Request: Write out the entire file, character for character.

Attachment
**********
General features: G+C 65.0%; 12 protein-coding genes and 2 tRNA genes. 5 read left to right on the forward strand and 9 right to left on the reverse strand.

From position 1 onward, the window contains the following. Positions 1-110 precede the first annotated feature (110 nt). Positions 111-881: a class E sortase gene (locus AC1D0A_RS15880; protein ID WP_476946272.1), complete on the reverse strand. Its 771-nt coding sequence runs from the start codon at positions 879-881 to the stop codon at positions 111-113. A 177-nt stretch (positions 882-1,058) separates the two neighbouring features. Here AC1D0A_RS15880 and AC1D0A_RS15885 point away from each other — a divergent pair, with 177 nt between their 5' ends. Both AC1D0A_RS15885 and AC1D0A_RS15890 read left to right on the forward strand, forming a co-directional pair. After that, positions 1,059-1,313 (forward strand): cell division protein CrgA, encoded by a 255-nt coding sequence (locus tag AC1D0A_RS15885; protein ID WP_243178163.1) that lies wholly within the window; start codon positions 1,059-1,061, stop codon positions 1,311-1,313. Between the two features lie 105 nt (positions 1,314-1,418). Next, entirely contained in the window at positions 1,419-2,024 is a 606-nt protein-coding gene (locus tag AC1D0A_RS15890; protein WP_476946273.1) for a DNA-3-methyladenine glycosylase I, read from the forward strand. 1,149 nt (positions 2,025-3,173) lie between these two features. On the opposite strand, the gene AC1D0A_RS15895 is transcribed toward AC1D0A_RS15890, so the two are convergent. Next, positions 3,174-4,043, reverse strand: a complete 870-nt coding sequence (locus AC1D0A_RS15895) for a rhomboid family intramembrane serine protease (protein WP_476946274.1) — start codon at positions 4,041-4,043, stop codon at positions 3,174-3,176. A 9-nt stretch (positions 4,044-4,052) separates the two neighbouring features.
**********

General features: G+C 65.0%; 12 protein-coding genes and 2 tRNA genes. 5 read left to right on the forward strand and 9 right to left on the reverse strand.

From position 1 onward, the window contains the following. Positions 1-110 precede the first annotated feature (110 nt). Positions 111-881: a class E sortase gene (locus AC1D0A_RS15880; protein ID WP_476946272.1), complete on the reverse strand. Its 771-nt coding sequence runs from the start codon at positions 879-881 to the stop codon at positions 111-113. A 177-nt stretch (positions 882-1,058) separates the two neighbouring features. Here AC1D0A_RS15880 and AC1D0A_RS15885 point away from each other — a divergent pair, with 177 nt between their 5' ends. Both AC1D0A_RS15885 and AC1D0A_RS15890 read left to right on the forward strand, forming a co-directional pair. After that, positions 1,059-1,313 (forward strand): cell division protein CrgA, encoded by a 255-nt coding sequence (locus tag AC1D0A_RS15885; protein ID WP_243178163.1) that lies wholly within the window; start codon positions 1,059-1,061, stop codon positions 1,311-1,313. Between the two features lie 105 nt (positions 1,314-1,418). Next, entirely contained in the window at positions 1,419-2,024 is a 606-nt protein-coding gene (locus tag AC1D0A_RS15890; protein WP_476946273.1) for a DNA-3-methyladenine glycosylase I, read from the forward strand. 1,149 nt (positions 2,025-3,173) lie between these two features. On the opposite strand, the gene AC1D0A_RS15895 is transcribed toward AC1D0A_RS15890, so the two are convergent. Next, positions 3,174-4,043, reverse strand: a complete 870-nt coding sequence (locus AC1D0A_RS15895) for a rhomboid family intramembrane serine protease (protein WP_476946274.1) — start codon at positions 4,041-4,043, stop codon at positions 3,174-3,176. A 9-nt stretch (positions 4,044-4,052) separates the two neighbouring features.